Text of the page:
Like RIM, other companies, such as Apple, are finding that less can be more. Why do the users of the iPod enjoy the experience? According to Jonathan Ivie, the VP for Industrial Design, "It's all about removing the unnecessary."
Does the development of a handheld device have application to the church? At first I thought no, because my mind ran immediately to God as our power source. He is infinitely powerful. But on further reflection, I realized that while it does not have application to God, it does have application to us. We are finite. We have a limited amount of time and energy. In a sense, we are trying to achieve a high calling on a triple-A battery. We need the discipline of intelligent loss to achieve our purpose. We need to keep asking, "What is the simplest thing that could possibly work?" and jettison other elements even if they have traditionally been associated with progress.
The feature-list wars are not good for technology or church ministry. While adding features gives a list more boxes to check, the features create bulk and may even cloud the real needs of the consumer. What Christians really need is just a simple set of beliefs and practices.
As a Deliberately Simple church, we are focused on a core set of beliefs instead of debating theological minutiae and denominational distinctives. We are doctrinal minimalists, in the tradition of Augustine, who said, "In essential matters, unity. In nonessential matters, diversity. In all matters, charity."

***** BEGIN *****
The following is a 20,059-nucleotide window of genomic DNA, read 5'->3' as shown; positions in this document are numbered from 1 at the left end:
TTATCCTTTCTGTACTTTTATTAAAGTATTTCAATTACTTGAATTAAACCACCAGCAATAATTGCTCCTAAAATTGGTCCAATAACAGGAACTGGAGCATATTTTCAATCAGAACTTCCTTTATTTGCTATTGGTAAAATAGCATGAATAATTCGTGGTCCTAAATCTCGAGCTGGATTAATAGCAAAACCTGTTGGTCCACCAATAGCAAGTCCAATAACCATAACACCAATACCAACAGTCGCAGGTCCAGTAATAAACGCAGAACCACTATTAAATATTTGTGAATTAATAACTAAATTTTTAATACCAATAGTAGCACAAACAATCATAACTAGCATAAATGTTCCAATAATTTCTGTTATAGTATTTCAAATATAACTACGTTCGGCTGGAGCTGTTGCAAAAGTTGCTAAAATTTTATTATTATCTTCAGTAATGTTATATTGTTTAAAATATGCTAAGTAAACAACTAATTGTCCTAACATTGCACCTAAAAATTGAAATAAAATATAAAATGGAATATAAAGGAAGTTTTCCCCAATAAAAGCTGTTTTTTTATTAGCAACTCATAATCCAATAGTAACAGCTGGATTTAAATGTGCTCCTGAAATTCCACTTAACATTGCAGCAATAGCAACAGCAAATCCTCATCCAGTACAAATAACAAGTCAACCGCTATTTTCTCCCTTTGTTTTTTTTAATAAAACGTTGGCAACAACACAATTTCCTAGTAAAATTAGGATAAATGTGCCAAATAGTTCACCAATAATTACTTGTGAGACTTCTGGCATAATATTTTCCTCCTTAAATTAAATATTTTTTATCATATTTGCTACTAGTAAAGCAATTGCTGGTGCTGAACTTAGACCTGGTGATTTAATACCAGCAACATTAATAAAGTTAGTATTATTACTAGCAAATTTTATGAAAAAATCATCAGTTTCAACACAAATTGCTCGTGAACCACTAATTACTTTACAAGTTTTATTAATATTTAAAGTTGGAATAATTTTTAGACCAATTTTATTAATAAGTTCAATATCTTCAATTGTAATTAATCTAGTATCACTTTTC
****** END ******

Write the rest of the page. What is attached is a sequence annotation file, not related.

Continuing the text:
People from every conceivable church background-Anglican, Assembly of God, Baptist, Brethren, Calvary Chapel, Catholic, Christian Reformed, Covenant, Episcopalian, Evangelical Free, Foursquare, Lutheran, Methodist, Mennonite, Nazarene, Presbyterian, Reformed, Vineyard-have found a home at Christ the King. One of the reasons why CTK can be common ground for people from so many different backgrounds is that we are doctrinal minimalists. Our degree of dogmatism rises and falls with the degree of clarity in Scripture. Where there is more clarity in Scripture, we are more dogmatic. Where there is less clarity in Scripture, we are less dogmatic. We have found that what unites us is far more important than what divides us. In the words of Clay Crosse, "It all comes down to a man dying on a cross, saving the world."
Excerpted from Deliberate Simplicity by Dave Browning Copyright © 2009 by Dave Browning. Excerpted by permission.